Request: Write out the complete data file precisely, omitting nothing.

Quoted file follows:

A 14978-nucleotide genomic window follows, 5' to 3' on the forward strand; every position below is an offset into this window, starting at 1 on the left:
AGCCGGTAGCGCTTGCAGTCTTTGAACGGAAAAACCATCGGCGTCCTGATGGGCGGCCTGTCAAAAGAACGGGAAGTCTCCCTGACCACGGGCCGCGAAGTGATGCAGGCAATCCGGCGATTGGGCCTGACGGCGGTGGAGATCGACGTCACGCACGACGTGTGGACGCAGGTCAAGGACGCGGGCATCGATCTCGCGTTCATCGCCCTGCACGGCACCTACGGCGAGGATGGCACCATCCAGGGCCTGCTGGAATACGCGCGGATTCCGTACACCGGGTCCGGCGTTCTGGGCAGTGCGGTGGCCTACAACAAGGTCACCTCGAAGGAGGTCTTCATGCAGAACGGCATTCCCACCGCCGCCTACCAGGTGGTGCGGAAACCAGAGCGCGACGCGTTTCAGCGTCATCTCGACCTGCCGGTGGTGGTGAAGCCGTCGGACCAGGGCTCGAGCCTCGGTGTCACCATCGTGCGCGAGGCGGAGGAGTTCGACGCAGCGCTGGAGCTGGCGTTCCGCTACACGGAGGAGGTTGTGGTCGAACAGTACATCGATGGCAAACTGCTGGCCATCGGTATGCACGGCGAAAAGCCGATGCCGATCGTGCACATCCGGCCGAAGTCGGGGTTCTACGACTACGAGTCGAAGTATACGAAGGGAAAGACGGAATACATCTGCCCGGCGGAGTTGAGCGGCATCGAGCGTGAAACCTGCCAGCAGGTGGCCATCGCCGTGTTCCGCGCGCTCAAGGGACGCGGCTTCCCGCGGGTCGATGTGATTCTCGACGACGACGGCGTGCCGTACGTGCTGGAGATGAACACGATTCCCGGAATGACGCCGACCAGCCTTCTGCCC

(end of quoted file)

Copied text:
A 14978-nucleotide genomic window follows, 5' to 3' on the forward strand; every position below is an offset into this window, starting at 1 on the left:
AGCCGGTAGCGCTTGCAGTCTTTGAACGGAAAAACCATCGGCGTCCTGATGGGCGGCCTGTCAAAAGAACGGGAAGTCTCCCTGACCACGGGCCGCGAAGTGATGCAGGCAATCCGGCGATTGGGCCTGACGGCGGTGGAGATCGACGTCACGCACGACGTGTGGACGCAGGTCAAGGACGCGGGCATCGATCTCGCGTTCATCGCCCTGCACGGCACCTACGGCGAGGATGGCACCATCCAGGGCCTGCTGGAATACGCGCGGATTCCGTACACCGGGTCCGGCGTTCTGGGCAGTGCGGTGGCCTACAACAAGGTCACCTCGAAGGAGGTCTTCATGCAGAACGGCATTCCCACCGCCGCCTACCAGGTGGTGCGGAAACCAGAGCGCGACGCGTTTCAGCGTCATCTCGACCTGCCGGTGGTGGTGAAGCCGTCGGACCAGGGCTCGAGCCTCGGTGTCACCATCGTGCGCGAGGCGGAGGAGTTCGACGCAGCGCTGGAGCTGGCGTTCCGCTACACGGAGGAGGTTGTGGTCGAACAGTACATCGATGGCAAACTGCTGGCCATCGGTATGCACGGCGAAAAGCCGATGCCGATCGTGCACATCCGGCCGAAGTCGGGGTTCTACGACTACGAGTCGAAGTATACGAAGGGAAAGACGGAATACATCTGCCCGGCGGAGTTGAGCGGCATCGAGCGTGAAACCTGCCAGCAGGTGGCCATCGCCGTGTTCCGCGCGCTCAAGGGACGCGGCTTCCCGCGGGTCGATGTGATTCTCGACGACGACGGCGTGCCGTACGTGCTGGAGATGAACACGATTCCCGGAATGACGCCGACCAGCCTTCTGCCC